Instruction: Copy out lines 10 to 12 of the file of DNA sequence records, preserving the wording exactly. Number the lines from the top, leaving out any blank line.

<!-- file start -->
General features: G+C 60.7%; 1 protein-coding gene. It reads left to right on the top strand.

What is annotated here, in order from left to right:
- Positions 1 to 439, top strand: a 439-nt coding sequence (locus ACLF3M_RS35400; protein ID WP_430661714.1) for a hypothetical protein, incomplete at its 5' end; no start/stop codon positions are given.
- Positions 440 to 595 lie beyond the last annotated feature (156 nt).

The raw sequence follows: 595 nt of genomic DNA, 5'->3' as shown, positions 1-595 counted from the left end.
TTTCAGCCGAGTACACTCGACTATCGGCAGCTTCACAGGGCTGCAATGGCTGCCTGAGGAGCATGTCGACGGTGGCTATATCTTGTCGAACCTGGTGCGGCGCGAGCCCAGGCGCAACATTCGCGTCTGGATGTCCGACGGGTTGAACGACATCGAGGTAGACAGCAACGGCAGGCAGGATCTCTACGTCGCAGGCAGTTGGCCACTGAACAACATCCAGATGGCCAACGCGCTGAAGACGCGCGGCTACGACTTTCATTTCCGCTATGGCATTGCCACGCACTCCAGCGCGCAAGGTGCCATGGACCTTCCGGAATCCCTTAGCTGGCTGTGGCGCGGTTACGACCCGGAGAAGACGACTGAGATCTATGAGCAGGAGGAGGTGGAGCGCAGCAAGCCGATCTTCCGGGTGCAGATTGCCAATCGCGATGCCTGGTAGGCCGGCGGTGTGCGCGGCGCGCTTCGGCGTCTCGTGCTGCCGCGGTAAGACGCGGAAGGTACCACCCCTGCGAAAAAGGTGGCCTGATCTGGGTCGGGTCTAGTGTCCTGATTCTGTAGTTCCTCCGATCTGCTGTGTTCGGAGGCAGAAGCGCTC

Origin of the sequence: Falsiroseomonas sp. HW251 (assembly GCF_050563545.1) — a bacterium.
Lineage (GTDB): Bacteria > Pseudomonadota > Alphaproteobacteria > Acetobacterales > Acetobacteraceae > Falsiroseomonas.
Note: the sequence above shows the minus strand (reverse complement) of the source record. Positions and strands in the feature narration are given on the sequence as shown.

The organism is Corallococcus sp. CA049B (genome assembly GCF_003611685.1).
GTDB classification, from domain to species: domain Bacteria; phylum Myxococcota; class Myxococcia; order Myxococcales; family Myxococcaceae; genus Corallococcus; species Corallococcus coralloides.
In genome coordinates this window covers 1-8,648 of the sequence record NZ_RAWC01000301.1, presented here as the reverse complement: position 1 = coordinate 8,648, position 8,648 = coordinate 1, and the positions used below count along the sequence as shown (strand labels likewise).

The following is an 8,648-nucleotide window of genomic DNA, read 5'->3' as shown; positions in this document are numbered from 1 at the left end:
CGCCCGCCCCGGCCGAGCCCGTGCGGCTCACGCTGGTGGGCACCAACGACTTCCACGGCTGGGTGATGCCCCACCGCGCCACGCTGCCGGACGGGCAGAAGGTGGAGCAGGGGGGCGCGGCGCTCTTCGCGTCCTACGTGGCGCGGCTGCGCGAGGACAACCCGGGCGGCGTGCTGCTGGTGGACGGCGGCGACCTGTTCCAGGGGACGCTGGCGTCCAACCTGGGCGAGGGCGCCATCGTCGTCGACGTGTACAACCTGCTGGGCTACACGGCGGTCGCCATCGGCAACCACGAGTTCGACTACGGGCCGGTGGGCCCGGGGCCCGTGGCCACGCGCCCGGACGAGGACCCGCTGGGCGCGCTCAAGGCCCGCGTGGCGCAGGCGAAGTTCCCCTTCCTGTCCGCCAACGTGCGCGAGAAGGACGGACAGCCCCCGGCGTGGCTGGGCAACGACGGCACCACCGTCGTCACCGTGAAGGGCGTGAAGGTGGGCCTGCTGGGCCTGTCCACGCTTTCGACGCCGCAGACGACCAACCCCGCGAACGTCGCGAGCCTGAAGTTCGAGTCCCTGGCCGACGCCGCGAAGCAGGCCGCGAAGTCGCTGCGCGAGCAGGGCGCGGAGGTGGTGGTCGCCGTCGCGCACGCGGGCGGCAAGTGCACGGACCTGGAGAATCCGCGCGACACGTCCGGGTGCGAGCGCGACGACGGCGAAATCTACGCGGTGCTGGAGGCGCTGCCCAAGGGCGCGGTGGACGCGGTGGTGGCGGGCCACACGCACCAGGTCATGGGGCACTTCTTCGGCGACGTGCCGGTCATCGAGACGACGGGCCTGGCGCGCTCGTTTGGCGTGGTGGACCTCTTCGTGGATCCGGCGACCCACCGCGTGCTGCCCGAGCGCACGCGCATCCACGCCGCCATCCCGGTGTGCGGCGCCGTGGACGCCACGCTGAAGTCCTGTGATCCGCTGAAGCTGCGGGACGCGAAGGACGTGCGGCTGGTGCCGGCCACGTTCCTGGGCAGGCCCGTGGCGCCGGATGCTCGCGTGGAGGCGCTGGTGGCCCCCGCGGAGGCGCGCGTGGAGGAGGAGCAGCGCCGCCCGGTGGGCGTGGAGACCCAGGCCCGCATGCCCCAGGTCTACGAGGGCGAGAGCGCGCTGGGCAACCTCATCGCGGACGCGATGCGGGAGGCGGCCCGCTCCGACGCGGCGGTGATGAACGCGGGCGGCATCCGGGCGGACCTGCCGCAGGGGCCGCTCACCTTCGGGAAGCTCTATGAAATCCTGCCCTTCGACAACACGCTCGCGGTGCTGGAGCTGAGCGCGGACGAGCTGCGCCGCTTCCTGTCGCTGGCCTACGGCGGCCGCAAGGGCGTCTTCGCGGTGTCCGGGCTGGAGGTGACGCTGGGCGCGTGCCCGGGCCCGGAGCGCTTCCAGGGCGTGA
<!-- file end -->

The organism is Corallococcus sp. CA049B (genome assembly GCF_003611685.1).
GTDB classification, from domain to species: domain Bacteria; phylum Myxococcota; class Myxococcia; order Myxococcales; family Myxococcaceae; genus Corallococcus; species Corallococcus coralloides.
In genome coordinates this window covers 1-8,648 of the sequence record NZ_RAWC01000301.1, presented here as the reverse complement: position 1 = coordinate 8,648, position 8,648 = coordinate 1, and the positions used below count along the sequence as shown (strand labels likewise).